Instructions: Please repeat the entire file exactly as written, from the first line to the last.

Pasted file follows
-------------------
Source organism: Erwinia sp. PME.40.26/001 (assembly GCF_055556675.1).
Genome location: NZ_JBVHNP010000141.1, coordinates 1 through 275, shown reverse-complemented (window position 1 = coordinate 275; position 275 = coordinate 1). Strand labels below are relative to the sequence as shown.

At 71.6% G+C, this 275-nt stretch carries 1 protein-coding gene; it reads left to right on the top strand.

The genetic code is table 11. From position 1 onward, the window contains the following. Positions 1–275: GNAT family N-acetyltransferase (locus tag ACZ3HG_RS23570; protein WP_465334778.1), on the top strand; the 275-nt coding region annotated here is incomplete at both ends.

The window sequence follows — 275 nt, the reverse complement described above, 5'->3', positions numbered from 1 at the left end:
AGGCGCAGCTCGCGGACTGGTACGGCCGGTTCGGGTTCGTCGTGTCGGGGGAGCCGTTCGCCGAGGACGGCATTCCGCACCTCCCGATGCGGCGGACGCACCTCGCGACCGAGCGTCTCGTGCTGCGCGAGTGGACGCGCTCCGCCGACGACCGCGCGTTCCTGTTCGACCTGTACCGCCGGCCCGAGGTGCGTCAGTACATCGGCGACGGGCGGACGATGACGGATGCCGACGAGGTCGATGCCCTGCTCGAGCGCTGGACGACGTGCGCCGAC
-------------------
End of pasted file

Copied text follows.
Source organism: Erwinia sp. PME.40.26/001 (assembly GCF_055556675.1).
Genome location: NZ_JBVHNP010000141.1, coordinates 1 through 275, shown reverse-complemented (window position 1 = coordinate 275; position 275 = coordinate 1). Strand labels below are relative to the sequence as shown.

At 71.6% G+C, this 275-nt stretch carries 1 protein-coding gene; it reads left to right on the top strand.

The genetic code is table 11. From position 1 onward, the window contains the following. Positions 1–275: GNAT family N-acetyltransferase (locus tag ACZ3HG_RS23570; protein WP_465334778.1), on the top strand; the 275-nt coding region annotated here is incomplete at both ends.

The window sequence follows — 275 nt, the reverse complement described above, 5'->3', positions numbered from 1 at the left end:
AGGCGCAGCTCGCGGACTGGTACGGCCGGTTCGGGTTCGTCGTGTCGGGGGAGCCGTTCGCCGAGGACGGCATTCCGCACCTCCCGATGCGGCGGACGCACCTCGCGACCGAGCGTCTCGTGCTGCGCGAGTGGACGCGCTCCGCCGACGACCGCGCGTTCCTGTTCGACCTGTACCGCCGGCCCGAGGTGCGTCAGTACATCGGCGACGGGCGGACGATGACGGATGCCGACGAGGTCGATGCCCTGCTCGAGCGCTGGACGACGTGCGCCGAC